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Washington Monthly

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March 9: Supporters in Alabama gathered with civil rights leaders past and present to mark the 47th anniversary of the march from Selma to Montgomery.

Flickr

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President Obama speaks at a campaign event at Minute Maid Park, Houston, March 9:

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First lady Michelle Obama gets hugs from a pre-schooler at the Penacook Community Center, March 9, in Concord, N.H.

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NYT: The fragile gains Republicans had been making among female voters have been erased, a shift that has coincided with what has become a national shouting match over reproductive issues, potentially handing President Obama and the Democrats an enormous advantage this fall.

In the 2010 congressional midterm elections, Republican candidates ran evenly with Democrats among women, a break with long-established trends. That was a major reason the GOP regained control of the House.

Now, female voters appear to be swinging back to Democrats …. When the Wall Street Journal/NBC News survey asked last summer which party should control Congress, a slim 46-42 percent plurality of women said it should be the Democrats.

But in a survey released Monday, compiling polling since the beginning of the year, that figure had widened considerably to a 15-point advantage for the Democrats

More here

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Cagle

08
Mar
12

afternoon all

… with Hawa Abdallah Mohammed Salih of Sudan

…. with with Safak Pavey of Turkey

…. with Safak Pavey, the first disabled woman elected to the Turkish Parliament

Read about the 2012 Women of Courage here and here

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InsideHigherEd: … Roughly two-thirds of public and private college presidents say they plan to vote for President Obama in November, and only 1 in 10 believe the Republican candidates for the presidency have laid out a helpful vision for higher education.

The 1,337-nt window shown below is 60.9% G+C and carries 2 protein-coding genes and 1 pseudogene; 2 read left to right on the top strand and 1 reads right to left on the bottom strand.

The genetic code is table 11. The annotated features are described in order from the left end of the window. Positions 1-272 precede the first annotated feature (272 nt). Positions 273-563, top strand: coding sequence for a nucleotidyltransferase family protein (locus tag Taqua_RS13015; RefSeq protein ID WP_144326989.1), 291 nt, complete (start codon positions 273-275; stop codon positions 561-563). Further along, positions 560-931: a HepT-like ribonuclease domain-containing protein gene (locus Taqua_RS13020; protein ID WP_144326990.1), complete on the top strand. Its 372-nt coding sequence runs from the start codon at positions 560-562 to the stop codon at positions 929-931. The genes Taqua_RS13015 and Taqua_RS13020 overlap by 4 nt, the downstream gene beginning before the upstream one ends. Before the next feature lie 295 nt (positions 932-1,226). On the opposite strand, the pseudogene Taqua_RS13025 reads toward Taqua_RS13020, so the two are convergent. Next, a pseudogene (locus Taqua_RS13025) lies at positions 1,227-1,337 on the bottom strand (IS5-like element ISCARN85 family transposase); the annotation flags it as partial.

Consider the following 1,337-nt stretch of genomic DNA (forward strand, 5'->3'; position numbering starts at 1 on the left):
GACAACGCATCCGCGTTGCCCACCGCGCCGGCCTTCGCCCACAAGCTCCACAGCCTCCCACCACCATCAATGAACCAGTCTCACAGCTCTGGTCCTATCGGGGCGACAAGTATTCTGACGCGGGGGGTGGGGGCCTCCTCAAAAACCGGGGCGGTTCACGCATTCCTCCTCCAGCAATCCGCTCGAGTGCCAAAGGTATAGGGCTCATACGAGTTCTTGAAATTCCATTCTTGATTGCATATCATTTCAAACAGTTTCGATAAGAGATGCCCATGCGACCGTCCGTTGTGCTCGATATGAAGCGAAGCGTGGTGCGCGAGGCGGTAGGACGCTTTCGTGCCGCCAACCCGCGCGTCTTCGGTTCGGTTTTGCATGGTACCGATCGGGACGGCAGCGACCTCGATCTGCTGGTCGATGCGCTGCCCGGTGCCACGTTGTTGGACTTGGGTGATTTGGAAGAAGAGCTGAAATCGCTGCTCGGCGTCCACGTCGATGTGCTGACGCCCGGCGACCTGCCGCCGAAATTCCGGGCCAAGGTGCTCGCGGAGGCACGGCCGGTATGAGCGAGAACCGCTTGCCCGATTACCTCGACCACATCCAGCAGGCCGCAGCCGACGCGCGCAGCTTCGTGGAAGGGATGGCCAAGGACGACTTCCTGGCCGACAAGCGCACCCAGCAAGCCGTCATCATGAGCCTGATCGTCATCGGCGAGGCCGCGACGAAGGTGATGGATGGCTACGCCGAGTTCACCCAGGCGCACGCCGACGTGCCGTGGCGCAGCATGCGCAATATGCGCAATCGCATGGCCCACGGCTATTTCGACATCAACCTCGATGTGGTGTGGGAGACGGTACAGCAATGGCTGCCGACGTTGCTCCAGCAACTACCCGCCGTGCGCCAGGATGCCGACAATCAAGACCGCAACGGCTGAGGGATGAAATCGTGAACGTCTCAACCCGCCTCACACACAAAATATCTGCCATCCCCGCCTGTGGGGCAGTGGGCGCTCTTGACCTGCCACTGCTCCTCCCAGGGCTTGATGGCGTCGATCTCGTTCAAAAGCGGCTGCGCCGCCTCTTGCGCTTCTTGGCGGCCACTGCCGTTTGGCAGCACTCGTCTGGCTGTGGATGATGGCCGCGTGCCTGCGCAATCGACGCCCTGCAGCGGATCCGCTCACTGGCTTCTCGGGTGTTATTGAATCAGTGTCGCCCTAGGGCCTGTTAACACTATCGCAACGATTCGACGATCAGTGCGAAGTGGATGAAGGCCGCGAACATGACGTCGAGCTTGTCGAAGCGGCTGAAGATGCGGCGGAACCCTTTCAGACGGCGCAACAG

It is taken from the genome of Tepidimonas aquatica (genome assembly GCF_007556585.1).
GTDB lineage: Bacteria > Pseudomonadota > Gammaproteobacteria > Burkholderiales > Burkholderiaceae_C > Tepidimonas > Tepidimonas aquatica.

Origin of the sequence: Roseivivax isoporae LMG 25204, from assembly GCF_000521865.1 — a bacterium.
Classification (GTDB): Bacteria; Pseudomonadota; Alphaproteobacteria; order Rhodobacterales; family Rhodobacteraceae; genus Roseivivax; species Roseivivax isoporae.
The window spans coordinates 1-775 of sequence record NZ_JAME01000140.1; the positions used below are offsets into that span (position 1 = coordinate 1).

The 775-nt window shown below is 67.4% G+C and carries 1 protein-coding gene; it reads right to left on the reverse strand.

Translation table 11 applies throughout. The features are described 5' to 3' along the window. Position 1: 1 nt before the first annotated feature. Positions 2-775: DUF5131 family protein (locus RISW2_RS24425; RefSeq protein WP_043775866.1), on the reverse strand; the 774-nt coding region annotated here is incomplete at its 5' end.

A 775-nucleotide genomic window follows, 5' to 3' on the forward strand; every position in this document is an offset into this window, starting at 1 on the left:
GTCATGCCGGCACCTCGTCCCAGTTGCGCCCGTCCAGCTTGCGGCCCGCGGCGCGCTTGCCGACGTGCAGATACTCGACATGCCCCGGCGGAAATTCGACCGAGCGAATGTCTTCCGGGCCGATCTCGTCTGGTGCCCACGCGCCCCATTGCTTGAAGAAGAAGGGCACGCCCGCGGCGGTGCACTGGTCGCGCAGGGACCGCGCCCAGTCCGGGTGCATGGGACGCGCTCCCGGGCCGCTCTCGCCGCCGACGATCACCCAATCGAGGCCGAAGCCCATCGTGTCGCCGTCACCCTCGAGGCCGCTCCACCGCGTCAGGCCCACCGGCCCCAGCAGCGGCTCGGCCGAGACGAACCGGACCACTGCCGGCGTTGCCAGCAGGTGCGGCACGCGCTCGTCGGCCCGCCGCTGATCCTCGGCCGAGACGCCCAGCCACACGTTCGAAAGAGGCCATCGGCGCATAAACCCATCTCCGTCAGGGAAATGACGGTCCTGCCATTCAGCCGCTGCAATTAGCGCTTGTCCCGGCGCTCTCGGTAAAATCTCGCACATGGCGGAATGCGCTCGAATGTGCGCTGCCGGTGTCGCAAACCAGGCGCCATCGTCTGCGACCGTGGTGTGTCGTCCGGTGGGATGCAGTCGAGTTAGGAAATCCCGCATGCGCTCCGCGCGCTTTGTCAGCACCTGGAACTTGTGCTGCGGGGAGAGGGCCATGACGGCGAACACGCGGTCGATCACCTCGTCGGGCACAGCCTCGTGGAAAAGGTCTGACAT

…. 65.1 percent said that they planned to vote for the president this fall. Among sectors, support was stronger in public higher education (75 percent at public doctoral and master’s institutions, 85 percent at public baccalaureate institutions and 66 percent at community colleges). The lowest level of support was in for-profit higher education, where only 29 percent of presidents said they plan to vote for Obama this fall.

…. Only 10 percent of all college presidents believed that the Republican candidates have offered a higher education vision, but that figure is inflated by a high proportion of yes answers from for-profit higher education (44 percent). The figures are much lower for the rest of higher education – 4 percent among public doctoral institutions, 3 percent among public master’s institutions, and not a single private doctoral university president agreeing.

More here

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The Week

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Steve Benen: The general trend on initial unemployment claims over the last few months has been largely encouraging, though there have been occasional setbacks. Today’s report appears to be one of them.